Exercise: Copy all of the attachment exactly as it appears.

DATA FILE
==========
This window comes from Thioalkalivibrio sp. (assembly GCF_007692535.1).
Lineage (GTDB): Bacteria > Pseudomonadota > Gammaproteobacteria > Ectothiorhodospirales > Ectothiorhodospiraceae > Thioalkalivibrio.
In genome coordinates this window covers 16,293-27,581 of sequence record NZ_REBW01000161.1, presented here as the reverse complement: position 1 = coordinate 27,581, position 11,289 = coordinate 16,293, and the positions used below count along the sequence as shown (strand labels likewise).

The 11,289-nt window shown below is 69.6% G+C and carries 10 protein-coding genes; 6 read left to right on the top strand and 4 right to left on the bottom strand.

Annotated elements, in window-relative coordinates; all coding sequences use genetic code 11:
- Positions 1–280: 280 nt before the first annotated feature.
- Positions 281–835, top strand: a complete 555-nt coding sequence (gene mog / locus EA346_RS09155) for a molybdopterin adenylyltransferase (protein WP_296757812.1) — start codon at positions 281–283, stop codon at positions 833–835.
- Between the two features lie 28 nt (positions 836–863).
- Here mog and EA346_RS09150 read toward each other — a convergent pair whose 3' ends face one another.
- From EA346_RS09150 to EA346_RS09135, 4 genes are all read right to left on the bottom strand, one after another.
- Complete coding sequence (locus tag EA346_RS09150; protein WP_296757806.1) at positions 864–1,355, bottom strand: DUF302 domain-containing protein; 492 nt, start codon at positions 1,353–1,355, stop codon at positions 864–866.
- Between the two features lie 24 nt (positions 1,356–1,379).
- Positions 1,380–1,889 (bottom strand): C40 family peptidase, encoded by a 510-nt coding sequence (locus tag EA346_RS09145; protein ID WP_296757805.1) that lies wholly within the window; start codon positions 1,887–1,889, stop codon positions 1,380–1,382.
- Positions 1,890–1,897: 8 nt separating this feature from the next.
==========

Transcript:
This window comes from Thioalkalivibrio sp. (assembly GCF_007692535.1).
Lineage (GTDB): Bacteria > Pseudomonadota > Gammaproteobacteria > Ectothiorhodospirales > Ectothiorhodospiraceae > Thioalkalivibrio.
In genome coordinates this window covers 16,293-27,581 of sequence record NZ_REBW01000161.1, presented here as the reverse complement: position 1 = coordinate 27,581, position 11,289 = coordinate 16,293, and the positions used below count along the sequence as shown (strand labels likewise).

The 11,289-nt window shown below is 69.6% G+C and carries 10 protein-coding genes; 6 read left to right on the top strand and 4 right to left on the bottom strand.

Annotated elements, in window-relative coordinates; all coding sequences use genetic code 11:
- Positions 1–280: 280 nt before the first annotated feature.
- Positions 281–835, top strand: a complete 555-nt coding sequence (gene mog / locus EA346_RS09155) for a molybdopterin adenylyltransferase (protein WP_296757812.1) — start codon at positions 281–283, stop codon at positions 833–835.
- Between the two features lie 28 nt (positions 836–863).
- Here mog and EA346_RS09150 read toward each other — a convergent pair whose 3' ends face one another.
- From EA346_RS09150 to EA346_RS09135, 4 genes are all read right to left on the bottom strand, one after another.
- Complete coding sequence (locus tag EA346_RS09150; protein WP_296757806.1) at positions 864–1,355, bottom strand: DUF302 domain-containing protein; 492 nt, start codon at positions 1,353–1,355, stop codon at positions 864–866.
- Between the two features lie 24 nt (positions 1,356–1,379).
- Positions 1,380–1,889 (bottom strand): C40 family peptidase, encoded by a 510-nt coding sequence (locus tag EA346_RS09145; protein ID WP_296757805.1) that lies wholly within the window; start codon positions 1,887–1,889, stop codon positions 1,380–1,382.
- Positions 1,890–1,897: 8 nt separating this feature from the next.